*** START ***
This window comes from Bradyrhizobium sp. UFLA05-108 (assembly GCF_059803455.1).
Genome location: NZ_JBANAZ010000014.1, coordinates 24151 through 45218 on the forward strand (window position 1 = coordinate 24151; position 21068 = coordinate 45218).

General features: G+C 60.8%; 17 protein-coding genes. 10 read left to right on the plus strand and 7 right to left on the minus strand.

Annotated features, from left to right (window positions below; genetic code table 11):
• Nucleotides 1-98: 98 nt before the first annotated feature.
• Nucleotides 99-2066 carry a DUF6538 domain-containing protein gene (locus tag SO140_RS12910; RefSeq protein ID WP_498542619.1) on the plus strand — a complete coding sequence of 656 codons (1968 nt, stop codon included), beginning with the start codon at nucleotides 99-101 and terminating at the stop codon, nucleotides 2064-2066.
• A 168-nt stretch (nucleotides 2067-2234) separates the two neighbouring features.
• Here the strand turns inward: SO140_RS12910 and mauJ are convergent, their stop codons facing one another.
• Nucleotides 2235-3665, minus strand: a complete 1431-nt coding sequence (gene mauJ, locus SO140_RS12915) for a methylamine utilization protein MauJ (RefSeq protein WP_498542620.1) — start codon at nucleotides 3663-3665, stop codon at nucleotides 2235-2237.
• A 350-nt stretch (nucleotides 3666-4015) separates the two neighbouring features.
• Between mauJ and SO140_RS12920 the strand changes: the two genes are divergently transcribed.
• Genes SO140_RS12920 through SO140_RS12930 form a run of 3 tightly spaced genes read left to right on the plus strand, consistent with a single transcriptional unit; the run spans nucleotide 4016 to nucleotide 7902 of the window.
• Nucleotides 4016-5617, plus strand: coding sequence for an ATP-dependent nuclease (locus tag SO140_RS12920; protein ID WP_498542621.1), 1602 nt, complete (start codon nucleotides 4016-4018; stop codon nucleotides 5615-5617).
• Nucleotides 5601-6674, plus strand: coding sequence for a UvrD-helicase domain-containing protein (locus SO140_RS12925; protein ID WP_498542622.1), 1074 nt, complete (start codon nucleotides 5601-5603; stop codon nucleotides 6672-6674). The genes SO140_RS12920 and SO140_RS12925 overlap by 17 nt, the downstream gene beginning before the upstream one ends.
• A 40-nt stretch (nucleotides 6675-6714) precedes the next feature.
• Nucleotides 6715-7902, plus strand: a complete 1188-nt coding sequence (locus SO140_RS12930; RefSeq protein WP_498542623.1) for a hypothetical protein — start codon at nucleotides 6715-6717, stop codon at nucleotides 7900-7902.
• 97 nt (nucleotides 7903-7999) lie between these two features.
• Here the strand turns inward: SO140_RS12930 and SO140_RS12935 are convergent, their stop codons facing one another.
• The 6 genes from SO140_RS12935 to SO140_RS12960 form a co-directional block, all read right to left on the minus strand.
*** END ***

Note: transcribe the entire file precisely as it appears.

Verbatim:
This window comes from Bradyrhizobium sp. UFLA05-108 (assembly GCF_059803455.1).
Genome location: NZ_JBANAZ010000014.1, coordinates 24151 through 45218 on the forward strand (window position 1 = coordinate 24151; position 21068 = coordinate 45218).

General features: G+C 60.8%; 17 protein-coding genes. 10 read left to right on the plus strand and 7 right to left on the minus strand.

Annotated features, from left to right (window positions below; genetic code table 11):
• Nucleotides 1-98: 98 nt before the first annotated feature.
• Nucleotides 99-2066 carry a DUF6538 domain-containing protein gene (locus tag SO140_RS12910; RefSeq protein ID WP_498542619.1) on the plus strand — a complete coding sequence of 656 codons (1968 nt, stop codon included), beginning with the start codon at nucleotides 99-101 and terminating at the stop codon, nucleotides 2064-2066.
• A 168-nt stretch (nucleotides 2067-2234) separates the two neighbouring features.
• Here the strand turns inward: SO140_RS12910 and mauJ are convergent, their stop codons facing one another.
• Nucleotides 2235-3665, minus strand: a complete 1431-nt coding sequence (gene mauJ, locus SO140_RS12915) for a methylamine utilization protein MauJ (RefSeq protein WP_498542620.1) — start codon at nucleotides 3663-3665, stop codon at nucleotides 2235-2237.
• A 350-nt stretch (nucleotides 3666-4015) separates the two neighbouring features.
• Between mauJ and SO140_RS12920 the strand changes: the two genes are divergently transcribed.
• Genes SO140_RS12920 through SO140_RS12930 form a run of 3 tightly spaced genes read left to right on the plus strand, consistent with a single transcriptional unit; the run spans nucleotide 4016 to nucleotide 7902 of the window.
• Nucleotides 4016-5617, plus strand: coding sequence for an ATP-dependent nuclease (locus tag SO140_RS12920; protein ID WP_498542621.1), 1602 nt, complete (start codon nucleotides 4016-4018; stop codon nucleotides 5615-5617).
• Nucleotides 5601-6674, plus strand: coding sequence for a UvrD-helicase domain-containing protein (locus SO140_RS12925; protein ID WP_498542622.1), 1074 nt, complete (start codon nucleotides 5601-5603; stop codon nucleotides 6672-6674). The genes SO140_RS12920 and SO140_RS12925 overlap by 17 nt, the downstream gene beginning before the upstream one ends.
• A 40-nt stretch (nucleotides 6675-6714) precedes the next feature.
• Nucleotides 6715-7902, plus strand: a complete 1188-nt coding sequence (locus SO140_RS12930; RefSeq protein WP_498542623.1) for a hypothetical protein — start codon at nucleotides 6715-6717, stop codon at nucleotides 7900-7902.
• 97 nt (nucleotides 7903-7999) lie between these two features.
• Here the strand turns inward: SO140_RS12930 and SO140_RS12935 are convergent, their stop codons facing one another.
• The 6 genes from SO140_RS12935 to SO140_RS12960 form a co-directional block, all read right to left on the minus strand.